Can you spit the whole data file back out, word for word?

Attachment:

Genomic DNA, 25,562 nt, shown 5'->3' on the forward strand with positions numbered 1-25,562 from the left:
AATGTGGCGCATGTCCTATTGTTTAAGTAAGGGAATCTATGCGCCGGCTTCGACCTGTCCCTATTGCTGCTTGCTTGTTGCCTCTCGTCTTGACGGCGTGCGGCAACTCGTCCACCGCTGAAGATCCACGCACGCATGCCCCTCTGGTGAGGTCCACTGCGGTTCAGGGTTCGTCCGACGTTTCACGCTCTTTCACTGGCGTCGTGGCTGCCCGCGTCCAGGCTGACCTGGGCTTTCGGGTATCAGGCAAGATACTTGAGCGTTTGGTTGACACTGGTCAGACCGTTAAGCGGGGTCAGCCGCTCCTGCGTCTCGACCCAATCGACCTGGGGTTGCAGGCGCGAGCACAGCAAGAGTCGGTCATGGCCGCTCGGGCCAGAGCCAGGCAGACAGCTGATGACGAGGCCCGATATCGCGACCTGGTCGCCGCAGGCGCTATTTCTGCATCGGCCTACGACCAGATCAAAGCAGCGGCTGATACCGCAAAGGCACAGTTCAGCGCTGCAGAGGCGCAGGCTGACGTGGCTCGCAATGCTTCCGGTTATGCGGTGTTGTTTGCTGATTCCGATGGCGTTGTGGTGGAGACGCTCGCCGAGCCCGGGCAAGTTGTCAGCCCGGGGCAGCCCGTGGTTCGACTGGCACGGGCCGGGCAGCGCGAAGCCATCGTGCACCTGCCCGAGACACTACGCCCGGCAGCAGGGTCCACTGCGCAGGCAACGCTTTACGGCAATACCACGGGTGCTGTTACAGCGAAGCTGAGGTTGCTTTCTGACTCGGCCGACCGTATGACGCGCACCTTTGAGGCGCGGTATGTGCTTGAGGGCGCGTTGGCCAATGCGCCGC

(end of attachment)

Genomic DNA, 25,562 nt, shown 5'->3' on the forward strand with positions numbered 1-25,562 from the left:
AATGTGGCGCATGTCCTATTGTTTAAGTAAGGGAATCTATGCGCCGGCTTCGACCTGTCCCTATTGCTGCTTGCTTGTTGCCTCTCGTCTTGACGGCGTGCGGCAACTCGTCCACCGCTGAAGATCCACGCACGCATGCCCCTCTGGTGAGGTCCACTGCGGTTCAGGGTTCGTCCGACGTTTCACGCTCTTTCACTGGCGTCGTGGCTGCCCGCGTCCAGGCTGACCTGGGCTTTCGGGTATCAGGCAAGATACTTGAGCGTTTGGTTGACACTGGTCAGACCGTTAAGCGGGGTCAGCCGCTCCTGCGTCTCGACCCAATCGACCTGGGGTTGCAGGCGCGAGCACAGCAAGAGTCGGTCATGGCCGCTCGGGCCAGAGCCAGGCAGACAGCTGATGACGAGGCCCGATATCGCGACCTGGTCGCCGCAGGCGCTATTTCTGCATCGGCCTACGACCAGATCAAAGCAGCGGCTGATACCGCAAAGGCACAGTTCAGCGCTGCAGAGGCGCAGGCTGACGTGGCTCGCAATGCTTCCGGTTATGCGGTGTTGTTTGCTGATTCCGATGGCGTTGTGGTGGAGACGCTCGCCGAGCCCGGGCAAGTTGTCAGCCCGGGGCAGCCCGTGGTTCGACTGGCACGGGCCGGGCAGCGCGAAGCCATCGTGCACCTGCCCGAGACACTACGCCCGGCAGCAGGGTCCACTGCGCAGGCAACGCTTTACGGCAATACCACGGGTGCTGTTACAGCGAAGCTGAGGTTGCTTTCTGACTCGGCCGACCGTATGACGCGCACCTTTGAGGCGCGGTATGTGCTTGAGGGCGCGTTGGCCAATGCGCCGC